Marolt: Graduation advice from an ordinary guy who loves you
If asked to give this year’s graduates advice, I would say swallow a grain of salt before listening to famous commencement speakers.
Plenty of famous people tell us if you dream big and work hard, you can be whatever you want. It’s easy for them to say because it amounts to patting themselves on the back. It should come as no surprise that you absolutely cannot become anything you want to be. If it was true, a lot more people would be the smartest person in the world. There is only one LeBron and only one Madonna. To say the millions of kids who aspire to fill their shoes and end up wearing last year’s Nikes instead should have dreamed bigger and worked harder is selling a lot of desire and effort short.
The truth is that we are all on unique life paths, and most of the really big turns we will not engineer. If you doubt this, look at your own life so far. The biggest thing that’s happened is you being born. You didn’t choose the place, the time or your parents, but here you are! Lack of control sounds bad, but it’s not. Accepting it is the fastest way to peace.
It seems no graduation pep talk is worthwhile if you don’t mention a modern icon, such as Steve Jobs. OK, Jobs was a mastermind who changed the world, in part, by eschewing market surveys since they would only tell him what people wanted. He was determined to create something so incredible that people couldn’t know they wanted it because they hadn’t even imagined it.
I bring this up because as you travel down your life’s path, on which there are so many mysteries, you should at least consider that, if Jobs could deliver on his promise to give us something greater than we ever could have dreamed up, the Creator of the universe most likely can deliver incredible things to us even bigger than the iPhone. Don’t let them slip by unnoticed.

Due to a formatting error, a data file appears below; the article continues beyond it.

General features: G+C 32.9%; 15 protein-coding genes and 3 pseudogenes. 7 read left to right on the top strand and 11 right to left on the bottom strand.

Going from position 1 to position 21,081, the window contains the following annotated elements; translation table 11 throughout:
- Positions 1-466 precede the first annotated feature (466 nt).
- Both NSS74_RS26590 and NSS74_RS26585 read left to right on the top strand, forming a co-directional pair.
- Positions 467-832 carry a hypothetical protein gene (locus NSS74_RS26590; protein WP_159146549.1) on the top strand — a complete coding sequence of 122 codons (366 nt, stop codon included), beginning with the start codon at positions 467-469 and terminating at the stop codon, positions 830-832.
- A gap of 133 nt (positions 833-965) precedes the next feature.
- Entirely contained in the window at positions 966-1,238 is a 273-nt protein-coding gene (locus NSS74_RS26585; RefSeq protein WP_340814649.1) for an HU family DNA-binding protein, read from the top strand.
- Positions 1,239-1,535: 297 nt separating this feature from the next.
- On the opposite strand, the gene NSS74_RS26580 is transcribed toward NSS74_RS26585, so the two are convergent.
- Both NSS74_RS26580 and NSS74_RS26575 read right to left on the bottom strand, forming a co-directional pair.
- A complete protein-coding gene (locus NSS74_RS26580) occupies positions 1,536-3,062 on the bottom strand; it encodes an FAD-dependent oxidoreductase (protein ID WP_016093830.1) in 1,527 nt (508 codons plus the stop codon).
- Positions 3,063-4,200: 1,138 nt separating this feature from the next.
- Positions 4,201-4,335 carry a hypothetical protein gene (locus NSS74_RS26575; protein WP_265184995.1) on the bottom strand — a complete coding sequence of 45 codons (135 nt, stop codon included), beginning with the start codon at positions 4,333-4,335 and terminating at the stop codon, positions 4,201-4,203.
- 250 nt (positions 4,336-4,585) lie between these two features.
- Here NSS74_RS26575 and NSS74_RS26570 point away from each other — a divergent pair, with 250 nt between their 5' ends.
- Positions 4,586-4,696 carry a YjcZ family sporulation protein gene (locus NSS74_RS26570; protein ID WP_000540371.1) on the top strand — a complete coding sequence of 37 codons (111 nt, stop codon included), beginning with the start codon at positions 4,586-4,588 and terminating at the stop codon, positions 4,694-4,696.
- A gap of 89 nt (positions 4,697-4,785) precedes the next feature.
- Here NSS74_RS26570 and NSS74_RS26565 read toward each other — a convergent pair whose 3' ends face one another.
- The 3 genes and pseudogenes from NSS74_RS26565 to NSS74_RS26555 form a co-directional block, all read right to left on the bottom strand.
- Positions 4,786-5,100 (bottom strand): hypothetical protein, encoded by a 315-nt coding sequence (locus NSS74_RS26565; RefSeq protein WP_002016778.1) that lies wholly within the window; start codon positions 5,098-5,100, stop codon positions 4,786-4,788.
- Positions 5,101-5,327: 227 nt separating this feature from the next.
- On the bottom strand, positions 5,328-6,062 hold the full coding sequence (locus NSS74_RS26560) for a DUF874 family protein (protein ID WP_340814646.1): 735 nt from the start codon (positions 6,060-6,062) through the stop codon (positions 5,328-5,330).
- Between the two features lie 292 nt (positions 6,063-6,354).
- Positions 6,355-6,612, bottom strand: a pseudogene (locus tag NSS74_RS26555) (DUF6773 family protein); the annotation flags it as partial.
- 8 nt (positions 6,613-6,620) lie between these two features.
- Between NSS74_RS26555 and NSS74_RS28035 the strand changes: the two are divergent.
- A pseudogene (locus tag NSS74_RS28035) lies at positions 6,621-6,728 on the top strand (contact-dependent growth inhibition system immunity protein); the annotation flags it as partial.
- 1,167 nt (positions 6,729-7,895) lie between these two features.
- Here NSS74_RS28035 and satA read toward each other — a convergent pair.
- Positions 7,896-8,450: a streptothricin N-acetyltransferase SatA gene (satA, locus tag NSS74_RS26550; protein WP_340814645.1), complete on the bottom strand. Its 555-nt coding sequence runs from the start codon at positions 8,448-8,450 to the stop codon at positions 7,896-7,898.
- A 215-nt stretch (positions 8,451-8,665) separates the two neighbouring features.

For those who believe in God, that’s enough said on this point. For those who don’t, it’s worth some contemplation in your future to at least consider the possibility of God. Call him The Force, Mother Nature or whatever makes you comfortable, but think it over when you gaze at the stars sitting next to a tiny campfire in the middle of nowhere. What you discover could have greater impact on the world than discovering a cure for cancer. Seriously!
I have suggested a map of your life that may look like a predetermined path. “Yeah,” you think, “now I coast.” Not so fast. Your future is not so much predestined as it is composed of uncountable steps that you can’t possibly foresee much less plan for.
It’s a good path, but there are some dangerous detours, too. You have been given a special set of talents. Your job is to discover them, use them to the best of your ability and mix in a dose of passion (yes, you possess that for a reason). This will keep you moving forward.
Here’s the thing, though: You may work hard, follow a passion, use your talents, and still find a roadblock instead of gold pavers beneath your feet and a breeze at your back. Don’t sweat it. Don’t think for a second you failed. It’s only a fork. Consider making a turn instead of trying to crash through. The new path may not look like the one you imagined, but it might be yours nonetheless. It’s part of the adventure. Be patient.
It’s true that to be happy we need to be successful. But I don’t think tracing the simple geometric connection between points A and B is enough. If B is where success lies and your path is long, as I hope it will be, you will spend a lot of time attaining success, which is another way to say “being unsuccessful.” A better plan is to figure out a way to be successful every day along the way.
Finding humility is a good way to start. Understand that the world has worked a long time without you. Realize that there is a whole lot more that you won’t ever know than you can possibly ever learn. Consider that the people who love you unconditionally, forgive you always and are eager to lend a hand are the ones to be admired most.
When conflicted, choose to do what your heart knows is truly good over what your brain tells you is the best way to get ahead. Make it a point to live your life for someone else, and see if that makes your paycheck more meaningful. Work as hard as you can with what you’ve been given at something that feels right. Sleep well. Every morning you wake up refreshed, you will know you have succeeded.
Roger Marolt believes everyone has the right to give graduation advice and nobody has the obligation to listen to it. Contact him at firstname.lastname@example.org.
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